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Greenstein: Senate GOP Budget’s Regressive Tax Cuts Would Swell Deficits, Likely Lead to Budget Cuts Hitting Most Americans

CBPP Statement: September 29, 2017 - For Immediate Release

Senate Budget Committee Chair Mike Enzi’s 2018 budget resolution would grease the legislative wheels for $1.5 trillion in tax cuts that are very heavily skewed toward the most well-off, as a new Tax Policy Center (TPC) analysis shows.  the top 1 percent of households would receive 80 percent of the tax cuts.The TPC study, released this afternoon, shows that despite claims to the contrary, the tax cut proposal that the “Big Six” rolled out this week would do little for working families with modest incomes or middle-income families.  In contrast, the top 1 percent of households would receive 80 percent of the tax cuts by 2027 and the top one-tenth of 1 percent of households would get 40 percent of the tax cuts, or over $1 million apiece that year, on average.

The $1.5 trillion in tax cuts over ten years would not be offset; instead, they would be deficit-financed.  That, in turn, would intensify pressure for substantial budget cuts down the road in programs ranging from health care and education to transportation and scientific research, with likely adverse consequences for lower- and middle-income families as well as for long-term growth.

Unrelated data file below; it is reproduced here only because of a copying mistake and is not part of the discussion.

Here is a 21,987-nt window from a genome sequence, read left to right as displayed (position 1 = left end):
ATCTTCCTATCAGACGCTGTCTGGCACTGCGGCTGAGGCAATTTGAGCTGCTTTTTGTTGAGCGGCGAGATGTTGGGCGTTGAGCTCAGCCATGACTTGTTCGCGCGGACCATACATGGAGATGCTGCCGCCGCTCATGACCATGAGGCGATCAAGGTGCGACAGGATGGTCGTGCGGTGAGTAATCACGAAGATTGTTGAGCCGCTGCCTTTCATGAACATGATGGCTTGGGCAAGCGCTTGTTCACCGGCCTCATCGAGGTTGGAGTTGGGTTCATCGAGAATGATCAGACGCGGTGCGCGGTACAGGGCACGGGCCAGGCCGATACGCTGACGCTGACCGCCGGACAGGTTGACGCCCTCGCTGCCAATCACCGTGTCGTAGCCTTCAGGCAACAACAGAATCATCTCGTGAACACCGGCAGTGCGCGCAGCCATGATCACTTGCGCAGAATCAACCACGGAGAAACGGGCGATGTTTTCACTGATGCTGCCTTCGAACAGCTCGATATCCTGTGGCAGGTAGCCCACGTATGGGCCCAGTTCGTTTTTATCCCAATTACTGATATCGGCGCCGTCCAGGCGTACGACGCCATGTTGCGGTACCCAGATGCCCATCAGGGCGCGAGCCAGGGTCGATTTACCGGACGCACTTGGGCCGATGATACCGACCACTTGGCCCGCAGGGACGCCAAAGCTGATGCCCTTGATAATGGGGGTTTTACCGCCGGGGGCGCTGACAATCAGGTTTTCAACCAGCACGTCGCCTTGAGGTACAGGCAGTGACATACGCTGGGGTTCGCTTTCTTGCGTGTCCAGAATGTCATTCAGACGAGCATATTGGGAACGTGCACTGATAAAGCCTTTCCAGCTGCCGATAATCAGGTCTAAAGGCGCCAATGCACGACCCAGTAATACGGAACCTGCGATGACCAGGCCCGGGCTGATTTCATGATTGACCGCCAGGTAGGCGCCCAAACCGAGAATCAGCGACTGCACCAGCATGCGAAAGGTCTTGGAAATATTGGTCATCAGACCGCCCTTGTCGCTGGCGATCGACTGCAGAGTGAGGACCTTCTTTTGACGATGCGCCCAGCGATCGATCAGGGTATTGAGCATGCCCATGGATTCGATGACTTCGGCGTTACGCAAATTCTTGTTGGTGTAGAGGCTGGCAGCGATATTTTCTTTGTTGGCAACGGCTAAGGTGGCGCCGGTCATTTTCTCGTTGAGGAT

Millions of Americans would likely end up net losers under this fiscal-policy agenda.  The TPC analysis finds that the bottom 80 percent of households would receive only 13 percent of the tax cut in 2027.  The average annual tax cuts for households in the bottom four quintiles would, by 2027, be just $50, $230, $420, and $450, respectively — compared to $207,000 for those in the top 1 percent and over $1 million for the top 0.1 percent (those with incomes exceeding $5 million a year in 2017 dollars).  Most low- and middle-income households would likely lose more from the budget cuts ultimately advanced to address the enlarged deficits than they would gain from the tax cuts.

The budget plan’s Robin-Hood-in-reverse features don’t stop there.  The plan is structured so Congress can use the fast-track budget reconciliation process to provide a tax cut of more than $1.5 trillion, so long as it offsets the tax cuts in excess of that level by cuts in Medicaid, Medicare, or other programs under the Senate Finance Committee’s jurisdiction.  That could well occur; TPC estimates that the Big Six tax framework would lose $2.4 trillion in revenue over the coming decade (and more after that).  Under the Enzi budget plan, Congress could even resurrect proposals to repeal the Affordable Care Act (ACA) and attach them to the tax reconciliation bill if GOP leaders found a political opening to do so.